Not all crystals form from dissolved chemicals. Some crystals start as liquids, such as magma (molten rock.) As the liquid cools and changes to a solid, it can form crystals. Just as wax freezes at a different temperature from water, different chemicals will crystalize at different temperatures, so some crystals form while other parts of the magma are still liquid. As the magma gets cooler and cooler, more and more minerals crystalize out. Want to see how a mixture of liquids can crystalize at different temperatures?
You will need:
- two Styrofoam or plastic cups
- orange juice
- a freezer
- a spoon
Fill one of the cups with water and the other with orange juice. Put both in the freezer, in a place where they will not be disturbed. Wait a few hours to give both time to freeze. If you really want to observe things, check them every 15 minutes, so you can see which freezes first. Remember that opening the freezer door so much will slow things down a bit.
Once they are both frozen, remove them and take a close look. Do you see anything different? The water looks like regular ice, which of course, it is. The orange juice is frozen, but it has a sticky sort of syrup on top that is not frozen.
Let both sit for about 5 minutes. Take a spoon and see if you can scrape off some of the regular ice. Then try the same thing with the frozen juice. Did you notice a difference? It was probably easier to scrape away some of the juice. Taste the scrapings from the juice. Yum!
When you froze the pure water, the crystals grew into each other and interlocked to form one solid mass. There was nothing to separate the crystals so they all merged. As the ice gets warm, its surface melts, but the interior remains a solid mass. It does not come apart into a granular mass of crystals.
Not only does the juice scrape away easier, but it begins to come apart into small, flat crystals. At this point, I began to ignore the regular ice, spending most of my time examining and tasting the frozen juice.
Why are they so different? The key is the syrup that was on top of the juice. Dissolving substances like sugar in water changes its freezing point, so that it must be colder before it will freeze. The more sugar you dissolve, the colder it must get before it freezes. As the juice gets cold enough, some of the water in it begins to freeze. Interestingly, these ice crystals are water ice, not frozen juice.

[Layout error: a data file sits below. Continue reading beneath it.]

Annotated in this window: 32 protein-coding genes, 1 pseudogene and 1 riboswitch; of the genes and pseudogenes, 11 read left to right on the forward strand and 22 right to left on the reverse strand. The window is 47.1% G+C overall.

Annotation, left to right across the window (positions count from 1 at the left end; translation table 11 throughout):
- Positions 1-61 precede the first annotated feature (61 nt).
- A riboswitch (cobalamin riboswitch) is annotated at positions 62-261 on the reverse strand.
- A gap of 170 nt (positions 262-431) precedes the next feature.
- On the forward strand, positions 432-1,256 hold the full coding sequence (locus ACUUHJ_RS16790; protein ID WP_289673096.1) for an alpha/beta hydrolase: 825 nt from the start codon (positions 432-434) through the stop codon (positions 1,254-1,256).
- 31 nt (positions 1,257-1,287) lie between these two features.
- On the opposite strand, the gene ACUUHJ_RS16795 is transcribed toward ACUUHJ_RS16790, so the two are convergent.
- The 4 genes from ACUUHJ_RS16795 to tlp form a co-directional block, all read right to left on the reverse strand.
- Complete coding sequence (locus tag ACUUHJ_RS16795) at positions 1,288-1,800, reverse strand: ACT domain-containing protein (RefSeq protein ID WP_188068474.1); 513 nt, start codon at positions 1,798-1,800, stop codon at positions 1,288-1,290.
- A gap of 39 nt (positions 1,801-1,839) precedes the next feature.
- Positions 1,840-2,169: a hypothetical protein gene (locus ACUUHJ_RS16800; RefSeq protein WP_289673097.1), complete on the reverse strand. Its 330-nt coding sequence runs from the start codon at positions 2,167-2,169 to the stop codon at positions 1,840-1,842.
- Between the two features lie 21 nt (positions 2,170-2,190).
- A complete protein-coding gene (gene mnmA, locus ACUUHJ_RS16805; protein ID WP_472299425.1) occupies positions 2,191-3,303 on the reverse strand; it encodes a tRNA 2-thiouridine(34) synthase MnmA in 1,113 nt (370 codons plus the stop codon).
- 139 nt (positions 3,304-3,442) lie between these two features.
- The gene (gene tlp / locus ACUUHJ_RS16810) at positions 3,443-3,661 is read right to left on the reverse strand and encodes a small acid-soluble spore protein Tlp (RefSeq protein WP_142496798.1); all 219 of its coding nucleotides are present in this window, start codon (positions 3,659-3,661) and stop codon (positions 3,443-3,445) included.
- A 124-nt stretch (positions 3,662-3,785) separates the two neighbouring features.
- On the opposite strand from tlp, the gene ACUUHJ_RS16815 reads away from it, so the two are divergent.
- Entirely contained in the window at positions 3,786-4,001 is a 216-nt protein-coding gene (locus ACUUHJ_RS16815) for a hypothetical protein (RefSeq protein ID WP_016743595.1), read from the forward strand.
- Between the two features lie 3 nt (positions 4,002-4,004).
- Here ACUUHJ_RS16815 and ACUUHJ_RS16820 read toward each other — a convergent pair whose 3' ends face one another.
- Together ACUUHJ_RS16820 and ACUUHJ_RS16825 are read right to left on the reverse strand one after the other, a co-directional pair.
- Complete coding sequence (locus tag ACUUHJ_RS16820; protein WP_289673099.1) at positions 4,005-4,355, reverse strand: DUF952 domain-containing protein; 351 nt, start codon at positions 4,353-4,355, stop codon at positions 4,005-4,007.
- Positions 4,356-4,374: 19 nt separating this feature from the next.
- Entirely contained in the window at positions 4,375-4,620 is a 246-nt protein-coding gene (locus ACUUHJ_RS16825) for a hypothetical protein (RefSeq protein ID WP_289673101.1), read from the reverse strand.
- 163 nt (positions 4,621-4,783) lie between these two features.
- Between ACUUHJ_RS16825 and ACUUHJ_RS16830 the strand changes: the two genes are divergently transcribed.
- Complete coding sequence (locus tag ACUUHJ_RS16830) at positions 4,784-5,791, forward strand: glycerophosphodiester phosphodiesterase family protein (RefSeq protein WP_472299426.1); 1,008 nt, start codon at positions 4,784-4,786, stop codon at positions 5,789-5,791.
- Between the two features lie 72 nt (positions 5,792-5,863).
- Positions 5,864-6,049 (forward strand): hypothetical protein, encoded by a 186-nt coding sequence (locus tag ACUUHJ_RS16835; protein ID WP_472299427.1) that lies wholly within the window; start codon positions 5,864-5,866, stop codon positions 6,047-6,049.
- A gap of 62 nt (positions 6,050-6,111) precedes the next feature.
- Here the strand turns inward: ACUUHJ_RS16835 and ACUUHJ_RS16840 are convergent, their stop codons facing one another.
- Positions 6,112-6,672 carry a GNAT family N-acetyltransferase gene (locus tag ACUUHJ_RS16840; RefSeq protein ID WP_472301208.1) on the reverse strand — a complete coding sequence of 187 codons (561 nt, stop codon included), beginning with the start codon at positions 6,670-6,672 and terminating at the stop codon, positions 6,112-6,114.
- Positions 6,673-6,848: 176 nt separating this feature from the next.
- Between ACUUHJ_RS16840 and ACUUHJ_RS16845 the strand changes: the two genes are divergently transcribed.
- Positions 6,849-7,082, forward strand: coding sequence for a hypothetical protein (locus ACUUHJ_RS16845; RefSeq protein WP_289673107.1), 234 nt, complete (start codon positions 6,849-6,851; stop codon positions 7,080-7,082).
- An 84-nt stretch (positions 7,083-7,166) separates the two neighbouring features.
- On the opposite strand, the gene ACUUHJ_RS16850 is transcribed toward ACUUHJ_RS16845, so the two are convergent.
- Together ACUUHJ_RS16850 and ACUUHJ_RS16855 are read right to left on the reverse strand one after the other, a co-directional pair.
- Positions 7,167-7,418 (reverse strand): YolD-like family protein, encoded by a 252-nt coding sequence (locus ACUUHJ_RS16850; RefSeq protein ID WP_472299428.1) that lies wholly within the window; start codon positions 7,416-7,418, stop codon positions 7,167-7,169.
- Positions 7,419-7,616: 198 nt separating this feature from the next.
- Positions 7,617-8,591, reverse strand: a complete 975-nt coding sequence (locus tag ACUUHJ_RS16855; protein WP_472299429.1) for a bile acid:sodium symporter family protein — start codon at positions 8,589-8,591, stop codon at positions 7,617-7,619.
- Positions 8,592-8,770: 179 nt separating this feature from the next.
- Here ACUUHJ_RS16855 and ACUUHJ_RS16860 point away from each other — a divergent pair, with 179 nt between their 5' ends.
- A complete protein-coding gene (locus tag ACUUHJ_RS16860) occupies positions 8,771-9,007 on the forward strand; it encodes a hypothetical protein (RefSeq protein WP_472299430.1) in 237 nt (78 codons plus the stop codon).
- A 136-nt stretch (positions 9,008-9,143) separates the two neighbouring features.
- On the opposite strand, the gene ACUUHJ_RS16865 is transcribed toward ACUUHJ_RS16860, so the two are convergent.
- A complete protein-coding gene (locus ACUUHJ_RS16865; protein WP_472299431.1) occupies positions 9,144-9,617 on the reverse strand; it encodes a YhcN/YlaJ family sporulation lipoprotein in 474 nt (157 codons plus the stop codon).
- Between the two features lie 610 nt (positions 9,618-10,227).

As these tiny crystals grow, the liquid around them becomes more and more concentrated. The amount of dissolved material remains the same, but there is less and less water as it is removed to become part of the ice. As the crystals grow, this thick syrup is trapped between them. This makes the frozen juice very granular and lets the crystals come loose when you scrape at it.
This also happens with magma. Some minerals, such as olivine and pyroxene, crystalize at high temperatures. Think of them as the ice crystals. Other minerals, such as quartz and muscovite are some of the last minerals to crystalize. Think of them as the sugary syrup. It was the last part to freeze, and the first part to melt.
The same process happens in the ocean, where saltwater freezes into sea ice. The crystals connect H2O molecules together, pulling them away from the substances dissolved in them. The ice from frozen sea water is still somewhat salty, just as the frozen juice is still sweet. The salt is not part of the crystal, but is trapped between. Still, the ice contains less salt than the surrounding sea water.
If you like popsicles, you probably have noticed a syrupy coating on the surface. This is the same as the syrup you saw on the surface of the frozen juice. Of course, if you don't have any popsicles, you need to go get some in order to complete the experiment. To be scientific, it might be a good idea to try several different flavors, just to compare the results.